The Output/REPL Window/File
When Calva evaluates Clojure/ClojureScript code, the results are displayed inline as well as printed to the results output window/file. This file is created and opened when Calva is connected to a REPL.
In ClojureScript projects the window will be associated with the
cljs REPL once this one is connected. It will then look something like so:
The first prompt is from when the
clj REPL is connected, the second when Calva has a
cljs REPL connection. The first part of the prompt tells you which REPL type the window is currently connected to. This gets important when the file/window is used as an interactive REPL.
The window will be automatically associated with the REPL and the namespace of any project Clojure/ClojureScript file you evaluate code in. So for instance if you evaluate this code in a
clj file with the namespace
(def mount-target [:div#app [:h2 "Welcome to fresh-reagent"] [:p "please wait while Figwheel is waking up ..."] [:p "(Check the js console for hints if nothing exciting happens.)"]])
The output window will print the defined var and then a new prompt reflecting the current REPL connection and namespace:
If you then switch to the output window (
ctrl+alt+c o), and enter this at the prompt:
then evaluate it using
alt+enter, you'll get:
This, since the namespace ”followed” the first evaluation over to the output window.
Peek at Results
On smaller screens (or just depending on your taste) you might not have the output window visible side-by-side with your code, but rather in a tab in the same editor group.
Then your immediate feedback will be the inline display, which is limited to the first line of the results. All is not lost, however, you can peek at the full results using VS Code's command Peek Definition. Calva adds a definition pointer ”in” to the evaluated code in the output window.
(On Mac the default keyboard shortcut for the peek command is
In the demo gif we utilize two things about this peek widgets:
- It stays open until you close it. So you can keep evaluate different versions of your form and see the results get printed.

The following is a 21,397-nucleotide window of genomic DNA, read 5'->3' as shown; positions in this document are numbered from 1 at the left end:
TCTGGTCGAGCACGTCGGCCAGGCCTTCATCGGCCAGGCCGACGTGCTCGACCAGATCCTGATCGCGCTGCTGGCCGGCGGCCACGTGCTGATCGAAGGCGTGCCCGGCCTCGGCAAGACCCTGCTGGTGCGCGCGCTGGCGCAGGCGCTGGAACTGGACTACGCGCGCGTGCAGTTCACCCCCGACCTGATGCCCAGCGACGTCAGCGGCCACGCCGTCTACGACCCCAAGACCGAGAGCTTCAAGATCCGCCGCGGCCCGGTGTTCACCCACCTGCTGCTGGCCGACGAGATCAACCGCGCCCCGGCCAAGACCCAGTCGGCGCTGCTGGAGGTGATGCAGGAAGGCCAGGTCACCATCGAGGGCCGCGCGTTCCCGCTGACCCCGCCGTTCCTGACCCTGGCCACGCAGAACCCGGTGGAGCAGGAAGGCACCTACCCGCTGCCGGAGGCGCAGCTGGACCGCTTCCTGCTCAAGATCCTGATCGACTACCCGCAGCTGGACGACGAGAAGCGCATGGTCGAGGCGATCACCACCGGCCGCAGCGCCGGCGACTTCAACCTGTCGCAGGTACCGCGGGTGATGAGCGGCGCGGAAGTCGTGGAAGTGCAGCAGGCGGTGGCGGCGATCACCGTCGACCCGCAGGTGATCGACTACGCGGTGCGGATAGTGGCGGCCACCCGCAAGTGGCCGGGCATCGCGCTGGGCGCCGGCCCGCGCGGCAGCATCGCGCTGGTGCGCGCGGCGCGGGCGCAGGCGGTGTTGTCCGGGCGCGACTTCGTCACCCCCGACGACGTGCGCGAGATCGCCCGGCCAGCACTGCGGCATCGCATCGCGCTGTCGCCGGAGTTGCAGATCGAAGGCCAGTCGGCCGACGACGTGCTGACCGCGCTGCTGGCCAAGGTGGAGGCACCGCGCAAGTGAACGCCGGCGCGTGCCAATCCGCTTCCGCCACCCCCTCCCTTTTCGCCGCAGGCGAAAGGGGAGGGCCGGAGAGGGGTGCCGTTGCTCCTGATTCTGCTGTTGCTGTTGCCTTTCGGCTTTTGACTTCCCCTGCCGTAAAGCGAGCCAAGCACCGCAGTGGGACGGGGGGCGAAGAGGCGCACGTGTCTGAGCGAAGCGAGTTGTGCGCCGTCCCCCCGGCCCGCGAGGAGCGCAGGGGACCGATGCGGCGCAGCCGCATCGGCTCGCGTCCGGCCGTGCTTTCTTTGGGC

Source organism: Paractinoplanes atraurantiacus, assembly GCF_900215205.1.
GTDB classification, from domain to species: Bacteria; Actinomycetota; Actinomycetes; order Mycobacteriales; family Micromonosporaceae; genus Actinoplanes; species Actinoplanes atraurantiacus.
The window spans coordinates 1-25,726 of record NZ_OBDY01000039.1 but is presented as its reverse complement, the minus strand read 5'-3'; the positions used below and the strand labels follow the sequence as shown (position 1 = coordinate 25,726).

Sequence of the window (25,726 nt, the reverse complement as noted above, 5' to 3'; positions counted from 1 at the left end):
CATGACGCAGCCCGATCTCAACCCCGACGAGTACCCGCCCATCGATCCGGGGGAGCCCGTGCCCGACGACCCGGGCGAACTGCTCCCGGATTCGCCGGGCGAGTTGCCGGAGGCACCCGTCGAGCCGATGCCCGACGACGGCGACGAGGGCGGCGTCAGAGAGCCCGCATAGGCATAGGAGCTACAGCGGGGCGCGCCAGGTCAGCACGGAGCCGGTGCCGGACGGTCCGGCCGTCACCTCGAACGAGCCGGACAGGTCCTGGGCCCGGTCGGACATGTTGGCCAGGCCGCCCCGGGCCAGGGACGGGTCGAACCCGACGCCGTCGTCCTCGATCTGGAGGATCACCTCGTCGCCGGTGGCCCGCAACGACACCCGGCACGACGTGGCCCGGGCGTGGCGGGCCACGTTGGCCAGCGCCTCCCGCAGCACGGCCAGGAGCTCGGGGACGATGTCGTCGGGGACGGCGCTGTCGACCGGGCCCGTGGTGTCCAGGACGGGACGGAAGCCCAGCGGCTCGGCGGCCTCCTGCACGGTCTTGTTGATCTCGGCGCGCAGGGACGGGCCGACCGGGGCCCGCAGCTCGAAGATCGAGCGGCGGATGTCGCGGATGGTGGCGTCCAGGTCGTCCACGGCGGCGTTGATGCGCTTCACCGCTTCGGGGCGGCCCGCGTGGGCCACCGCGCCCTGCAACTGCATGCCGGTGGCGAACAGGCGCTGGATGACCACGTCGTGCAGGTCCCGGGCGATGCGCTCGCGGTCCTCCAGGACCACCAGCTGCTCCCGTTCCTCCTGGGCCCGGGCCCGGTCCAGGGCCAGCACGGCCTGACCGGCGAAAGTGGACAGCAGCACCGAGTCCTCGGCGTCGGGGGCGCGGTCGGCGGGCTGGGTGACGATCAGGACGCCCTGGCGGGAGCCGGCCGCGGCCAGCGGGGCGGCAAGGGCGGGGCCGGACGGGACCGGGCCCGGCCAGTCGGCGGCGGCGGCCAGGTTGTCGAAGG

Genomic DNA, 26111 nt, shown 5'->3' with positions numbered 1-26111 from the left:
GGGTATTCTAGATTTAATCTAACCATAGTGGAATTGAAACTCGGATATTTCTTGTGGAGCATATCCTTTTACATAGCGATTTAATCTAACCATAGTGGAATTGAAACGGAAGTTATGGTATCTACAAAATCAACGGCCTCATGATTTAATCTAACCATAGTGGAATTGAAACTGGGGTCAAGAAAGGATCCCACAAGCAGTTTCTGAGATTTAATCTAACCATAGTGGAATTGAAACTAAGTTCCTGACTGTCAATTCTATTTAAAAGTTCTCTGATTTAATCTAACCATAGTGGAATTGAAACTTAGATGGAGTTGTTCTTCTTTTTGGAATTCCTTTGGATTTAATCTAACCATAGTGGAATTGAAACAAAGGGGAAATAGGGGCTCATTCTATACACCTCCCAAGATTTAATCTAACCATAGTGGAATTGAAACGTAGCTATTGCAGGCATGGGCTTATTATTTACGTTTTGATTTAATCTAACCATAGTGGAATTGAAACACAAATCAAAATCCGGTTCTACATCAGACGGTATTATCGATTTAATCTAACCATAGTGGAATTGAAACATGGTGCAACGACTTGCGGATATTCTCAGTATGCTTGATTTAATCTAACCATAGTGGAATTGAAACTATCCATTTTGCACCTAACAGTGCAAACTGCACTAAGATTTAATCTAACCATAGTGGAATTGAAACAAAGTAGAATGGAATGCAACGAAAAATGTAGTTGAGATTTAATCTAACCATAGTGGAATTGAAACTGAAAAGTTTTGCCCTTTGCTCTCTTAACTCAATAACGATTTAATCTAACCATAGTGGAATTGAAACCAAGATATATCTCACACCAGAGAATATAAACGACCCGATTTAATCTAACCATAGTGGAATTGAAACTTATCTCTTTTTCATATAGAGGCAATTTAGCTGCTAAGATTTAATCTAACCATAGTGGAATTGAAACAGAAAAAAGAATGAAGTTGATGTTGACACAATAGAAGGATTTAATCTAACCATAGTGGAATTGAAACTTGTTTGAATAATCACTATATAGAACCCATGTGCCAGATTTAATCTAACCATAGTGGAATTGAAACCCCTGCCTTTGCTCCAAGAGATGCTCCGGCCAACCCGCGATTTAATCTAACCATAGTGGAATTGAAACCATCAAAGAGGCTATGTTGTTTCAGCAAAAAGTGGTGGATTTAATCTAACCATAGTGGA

- The widget displays a ”full” Calva editor, so you can use Paredit to conveniently select forms.
When an evaluation produces an error, the output window will automatically print the stacktrace (when available). It will be printed as an EDN structure. And when source locations are available you will be able to navigate to them by
command+click (Mac) or
ctrl+click (Windows and Linux).
Find the Output/REPL Window
If you quickly want to open and switch to the output window there is the command Calva: Show Output Window,
The output window is mostly a regular Calva Clojure/ClojureScript file, which make everything that works in a regular file work in this file, including Paredit. This makes it easy to navigate the input and output. For instance, to select the last evaluation results you can press
The output window is mostly a regular... (you get it), which means you also have the Calva debugger at your command at the REPL prompt (only for
clj sessions, so far). So instead of evaluating a function definition using
alt+enter you can evaluate it and instrument it for debugging using
ctrl+alt+c i. Then call the function.
It is Ephemeral
The contents of the output/REPL window is written to a file named
output.repl-file in the
.calva/output-window directory of your project. The file is recreated at every new session. And you should copy anything you want to keep from this file to wherever you want to keep it.
You probably want to add
.calva/output-window/ to your
.<something>ignore files. (There are some more files in that directory that you shouldn't keep under source control.)
Choose CLJ or CLJS REPL Connection
In full stack projects, you will probably use the window as a REPL for both for
cljs project. You can toggle which REPL the window is connected to using the the command Calva: Toggle REPL Connection for CLJC files. There is a button for this in the status bar:
Due to limitations in the VS Code API it is hard for Calva to know if the output file is opened, and also if it is opened more than once. Make it a habit to leave this window opened. And if it is opened in several tabs, expect evaluation printouts to be a bit unpredictable.
If you save the output/REPL file (which most often does not make much sense, but anyway) you will sometimes be presented with a message about VS Code being confused about the file contents being out of sync. Just choose to Overwrite the currently saved version and you should be fine.